Economic insights, inspiring analyses, and beautiful charts, all powered by Macrobond

The Week Ahead in Charts – Week of July 13th, 2020

This chart pack covers the macroeconomic highlights that we’re looking forward to this week. All of the charts below are published including data as of Friday the 3rd of July. To make sure you always have the latest data included in your favorite chart, click the button below the chart to add it to your own watchlist in Macrobond Live. You can save up to 20 charts for free for as long as you like, and you can switch them out depending on which you find most interesting for the moment.

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Market Monetarism – Part 2

In my previous blog post, I explained some of the core tenets of market monetarism, and also described the NGDP gap from the Mercatus Center, which we just added in Macrobond. In what follows, I will show some alternative data, including prediction markets, that market monetarists use and that we also have in Macrobond.

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Market Monetarism – Part 1

Just this week we added the nominal GDP gap from the Mercatus Center to the Macrobond database. This series is a crucial indicator for market monetarists.
For the uninitiated, the Danish economist Lars Christensen wrote a paper almost a decade ago about a new school of thought within macroeconomics that he called market monetarism. The label quickly caught on and has stuck ever since.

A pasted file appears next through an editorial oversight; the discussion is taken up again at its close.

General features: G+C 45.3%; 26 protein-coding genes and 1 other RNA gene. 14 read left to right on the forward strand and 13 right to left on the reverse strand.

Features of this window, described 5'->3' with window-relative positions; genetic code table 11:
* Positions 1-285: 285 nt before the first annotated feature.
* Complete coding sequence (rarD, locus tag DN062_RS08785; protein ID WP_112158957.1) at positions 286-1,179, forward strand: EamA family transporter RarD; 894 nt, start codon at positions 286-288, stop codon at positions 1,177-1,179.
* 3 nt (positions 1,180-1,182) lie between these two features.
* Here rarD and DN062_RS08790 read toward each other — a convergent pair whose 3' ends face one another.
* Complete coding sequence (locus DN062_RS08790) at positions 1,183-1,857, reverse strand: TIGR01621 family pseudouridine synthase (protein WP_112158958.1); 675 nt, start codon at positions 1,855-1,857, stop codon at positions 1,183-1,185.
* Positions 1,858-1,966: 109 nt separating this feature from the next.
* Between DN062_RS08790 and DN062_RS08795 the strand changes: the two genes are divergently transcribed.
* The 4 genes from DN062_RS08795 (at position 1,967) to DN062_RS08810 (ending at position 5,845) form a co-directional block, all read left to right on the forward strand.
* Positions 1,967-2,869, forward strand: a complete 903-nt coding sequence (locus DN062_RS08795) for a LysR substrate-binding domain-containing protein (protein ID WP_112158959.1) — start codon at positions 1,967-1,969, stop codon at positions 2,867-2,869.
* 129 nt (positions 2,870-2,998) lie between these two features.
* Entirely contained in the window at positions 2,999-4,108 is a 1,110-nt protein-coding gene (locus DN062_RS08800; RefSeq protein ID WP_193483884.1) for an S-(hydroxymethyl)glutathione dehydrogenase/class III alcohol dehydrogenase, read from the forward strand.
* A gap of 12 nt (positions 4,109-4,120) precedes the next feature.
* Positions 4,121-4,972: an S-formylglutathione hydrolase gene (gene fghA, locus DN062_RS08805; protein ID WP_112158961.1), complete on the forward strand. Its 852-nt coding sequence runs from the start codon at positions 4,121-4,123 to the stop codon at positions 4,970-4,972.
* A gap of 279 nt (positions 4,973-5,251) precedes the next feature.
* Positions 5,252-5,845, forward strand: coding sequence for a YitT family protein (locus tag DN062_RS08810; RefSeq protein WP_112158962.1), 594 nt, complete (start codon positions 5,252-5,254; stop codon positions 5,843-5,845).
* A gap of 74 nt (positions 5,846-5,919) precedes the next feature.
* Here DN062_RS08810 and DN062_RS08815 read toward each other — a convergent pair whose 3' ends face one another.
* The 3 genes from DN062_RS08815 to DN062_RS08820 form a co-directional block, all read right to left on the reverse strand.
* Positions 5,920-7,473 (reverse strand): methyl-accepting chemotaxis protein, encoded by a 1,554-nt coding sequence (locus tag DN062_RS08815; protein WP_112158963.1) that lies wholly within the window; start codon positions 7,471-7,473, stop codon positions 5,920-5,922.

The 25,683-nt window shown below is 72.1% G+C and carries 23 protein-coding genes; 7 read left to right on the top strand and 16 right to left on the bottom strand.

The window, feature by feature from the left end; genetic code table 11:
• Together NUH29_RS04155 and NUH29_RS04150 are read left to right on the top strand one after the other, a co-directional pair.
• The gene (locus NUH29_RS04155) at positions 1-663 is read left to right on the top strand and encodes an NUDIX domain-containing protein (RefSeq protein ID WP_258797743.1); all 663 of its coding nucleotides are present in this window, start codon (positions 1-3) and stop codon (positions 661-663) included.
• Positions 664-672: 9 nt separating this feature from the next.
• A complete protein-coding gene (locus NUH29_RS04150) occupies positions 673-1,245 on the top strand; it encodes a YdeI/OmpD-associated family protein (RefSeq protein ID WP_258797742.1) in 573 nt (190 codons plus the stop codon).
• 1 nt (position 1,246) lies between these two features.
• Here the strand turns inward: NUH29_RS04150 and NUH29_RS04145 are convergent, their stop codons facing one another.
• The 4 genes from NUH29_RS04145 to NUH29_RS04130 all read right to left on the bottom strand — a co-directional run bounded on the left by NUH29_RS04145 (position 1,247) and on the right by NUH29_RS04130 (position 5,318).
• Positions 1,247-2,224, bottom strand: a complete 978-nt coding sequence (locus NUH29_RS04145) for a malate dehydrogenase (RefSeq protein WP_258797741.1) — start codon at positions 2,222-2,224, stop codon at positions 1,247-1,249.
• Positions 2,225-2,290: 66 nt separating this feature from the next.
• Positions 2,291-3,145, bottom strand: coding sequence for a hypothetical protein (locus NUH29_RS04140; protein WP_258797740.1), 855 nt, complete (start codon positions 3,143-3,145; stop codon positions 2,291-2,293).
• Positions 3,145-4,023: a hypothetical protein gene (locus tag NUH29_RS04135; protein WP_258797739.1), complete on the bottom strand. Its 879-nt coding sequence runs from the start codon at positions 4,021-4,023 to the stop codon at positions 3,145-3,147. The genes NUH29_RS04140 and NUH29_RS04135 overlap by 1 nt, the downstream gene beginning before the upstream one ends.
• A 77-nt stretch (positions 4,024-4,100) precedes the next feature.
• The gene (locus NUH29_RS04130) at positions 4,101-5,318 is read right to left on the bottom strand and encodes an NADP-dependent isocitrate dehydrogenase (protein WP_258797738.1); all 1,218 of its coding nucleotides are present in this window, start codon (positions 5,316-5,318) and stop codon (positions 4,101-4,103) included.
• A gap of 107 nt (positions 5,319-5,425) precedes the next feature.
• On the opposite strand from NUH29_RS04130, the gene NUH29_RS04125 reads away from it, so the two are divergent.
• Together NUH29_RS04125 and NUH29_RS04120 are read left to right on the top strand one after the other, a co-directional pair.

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Phillips Curve Musings

A few months ago, I wrote a draft version of a blog post on the US Phillips curve. One of the advantages of using Macrobond is that all my charts get updated automatically when new data is out, so no additional work there. However, my writing does not. The current Corona shock has been so unprecedented that it has distorted a lot of economic data, including the Phillips curve relationship. Let’s have a look!

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Fat Tails and Asymmetric Shocks Part 2: Economics

One of the key assumptions in modern macroeconomics theory is that shocks are symmetric. Conventional macro suggests that output evolves along a path of exponential growth and that the business cycle is the result of exogenous shocks that disturb the system. Moreover, the economy is assumed to be stabilizing so that it returns to equilibrium after the initial shock has propagated through the system. Over time, the law of large numbers suggests that the economic system is equally likely to be hit by a positive or negative shock. Therefore, deviations from trend output should a priori follow a normal distribution.

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